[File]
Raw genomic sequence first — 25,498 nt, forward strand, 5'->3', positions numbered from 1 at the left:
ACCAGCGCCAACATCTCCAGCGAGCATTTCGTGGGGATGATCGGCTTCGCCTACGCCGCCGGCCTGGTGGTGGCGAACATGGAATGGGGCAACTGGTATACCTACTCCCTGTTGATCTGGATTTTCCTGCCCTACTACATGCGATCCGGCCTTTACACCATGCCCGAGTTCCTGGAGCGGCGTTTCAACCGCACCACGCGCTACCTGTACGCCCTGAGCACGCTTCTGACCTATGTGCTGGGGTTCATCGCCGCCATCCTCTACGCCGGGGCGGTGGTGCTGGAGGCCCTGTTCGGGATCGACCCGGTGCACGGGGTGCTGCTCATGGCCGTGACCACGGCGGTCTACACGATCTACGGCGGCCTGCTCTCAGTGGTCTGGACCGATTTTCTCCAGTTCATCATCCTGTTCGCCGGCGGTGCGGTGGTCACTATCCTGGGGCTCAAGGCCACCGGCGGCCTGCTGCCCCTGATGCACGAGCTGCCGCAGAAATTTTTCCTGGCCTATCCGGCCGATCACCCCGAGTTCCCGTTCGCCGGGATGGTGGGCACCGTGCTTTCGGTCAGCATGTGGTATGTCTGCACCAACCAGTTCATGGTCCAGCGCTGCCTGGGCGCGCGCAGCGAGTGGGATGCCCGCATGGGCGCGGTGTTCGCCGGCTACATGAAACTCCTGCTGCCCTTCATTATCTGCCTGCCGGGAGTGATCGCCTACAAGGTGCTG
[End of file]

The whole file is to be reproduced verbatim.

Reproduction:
Raw genomic sequence first — 25,498 nt, forward strand, 5'->3', positions numbered from 1 at the left:
ACCAGCGCCAACATCTCCAGCGAGCATTTCGTGGGGATGATCGGCTTCGCCTACGCCGCCGGCCTGGTGGTGGCGAACATGGAATGGGGCAACTGGTATACCTACTCCCTGTTGATCTGGATTTTCCTGCCCTACTACATGCGATCCGGCCTTTACACCATGCCCGAGTTCCTGGAGCGGCGTTTCAACCGCACCACGCGCTACCTGTACGCCCTGAGCACGCTTCTGACCTATGTGCTGGGGTTCATCGCCGCCATCCTCTACGCCGGGGCGGTGGTGCTGGAGGCCCTGTTCGGGATCGACCCGGTGCACGGGGTGCTGCTCATGGCCGTGACCACGGCGGTCTACACGATCTACGGCGGCCTGCTCTCAGTGGTCTGGACCGATTTTCTCCAGTTCATCATCCTGTTCGCCGGCGGTGCGGTGGTCACTATCCTGGGGCTCAAGGCCACCGGCGGCCTGCTGCCCCTGATGCACGAGCTGCCGCAGAAATTTTTCCTGGCCTATCCGGCCGATCACCCCGAGTTCCCGTTCGCCGGGATGGTGGGCACCGTGCTTTCGGTCAGCATGTGGTATGTCTGCACCAACCAGTTCATGGTCCAGCGCTGCCTGGGCGCGCGCAGCGAGTGGGATGCCCGCATGGGCGCGGTGTTCGCCGGCTACATGAAACTCCTGCTGCCCTTCATTATCTGCCTGCCGGGAGTGATCGCCTACAAGGTGCTG